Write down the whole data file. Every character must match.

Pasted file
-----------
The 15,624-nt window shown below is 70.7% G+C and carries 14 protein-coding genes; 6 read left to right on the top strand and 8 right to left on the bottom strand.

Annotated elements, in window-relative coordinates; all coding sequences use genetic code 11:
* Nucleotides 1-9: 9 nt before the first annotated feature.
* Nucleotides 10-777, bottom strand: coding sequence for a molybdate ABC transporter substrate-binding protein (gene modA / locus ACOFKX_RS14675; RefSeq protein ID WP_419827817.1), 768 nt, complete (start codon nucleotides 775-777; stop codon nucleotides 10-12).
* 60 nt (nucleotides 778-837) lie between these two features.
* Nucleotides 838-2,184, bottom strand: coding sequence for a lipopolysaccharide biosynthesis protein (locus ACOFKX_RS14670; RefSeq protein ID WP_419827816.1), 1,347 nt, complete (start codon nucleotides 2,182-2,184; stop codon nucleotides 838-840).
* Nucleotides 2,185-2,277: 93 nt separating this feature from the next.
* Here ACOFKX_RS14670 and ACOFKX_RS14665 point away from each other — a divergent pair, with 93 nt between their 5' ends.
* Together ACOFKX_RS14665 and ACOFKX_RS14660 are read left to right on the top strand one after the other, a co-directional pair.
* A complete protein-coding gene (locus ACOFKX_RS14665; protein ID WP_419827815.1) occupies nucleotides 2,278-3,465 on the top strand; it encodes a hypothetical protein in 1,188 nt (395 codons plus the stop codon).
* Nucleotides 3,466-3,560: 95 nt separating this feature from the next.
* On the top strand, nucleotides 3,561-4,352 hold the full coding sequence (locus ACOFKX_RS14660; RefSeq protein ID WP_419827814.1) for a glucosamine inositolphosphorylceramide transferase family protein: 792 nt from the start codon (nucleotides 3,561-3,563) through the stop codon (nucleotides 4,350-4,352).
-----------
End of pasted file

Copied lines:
The 15,624-nt window shown below is 70.7% G+C and carries 14 protein-coding genes; 6 read left to right on the top strand and 8 right to left on the bottom strand.

Annotated elements, in window-relative coordinates; all coding sequences use genetic code 11:
* Nucleotides 1-9: 9 nt before the first annotated feature.
* Nucleotides 10-777, bottom strand: coding sequence for a molybdate ABC transporter substrate-binding protein (gene modA / locus ACOFKX_RS14675; RefSeq protein ID WP_419827817.1), 768 nt, complete (start codon nucleotides 775-777; stop codon nucleotides 10-12).
* 60 nt (nucleotides 778-837) lie between these two features.
* Nucleotides 838-2,184, bottom strand: coding sequence for a lipopolysaccharide biosynthesis protein (locus ACOFKX_RS14670; RefSeq protein ID WP_419827816.1), 1,347 nt, complete (start codon nucleotides 2,182-2,184; stop codon nucleotides 838-840).
* Nucleotides 2,185-2,277: 93 nt separating this feature from the next.
* Here ACOFKX_RS14670 and ACOFKX_RS14665 point away from each other — a divergent pair, with 93 nt between their 5' ends.
* Together ACOFKX_RS14665 and ACOFKX_RS14660 are read left to right on the top strand one after the other, a co-directional pair.
* A complete protein-coding gene (locus ACOFKX_RS14665; protein ID WP_419827815.1) occupies nucleotides 2,278-3,465 on the top strand; it encodes a hypothetical protein in 1,188 nt (395 codons plus the stop codon).
* Nucleotides 3,466-3,560: 95 nt separating this feature from the next.
* On the top strand, nucleotides 3,561-4,352 hold the full coding sequence (locus ACOFKX_RS14660; RefSeq protein ID WP_419827814.1) for a glucosamine inositolphosphorylceramide transferase family protein: 792 nt from the start codon (nucleotides 3,561-3,563) through the stop codon (nucleotides 4,350-4,352).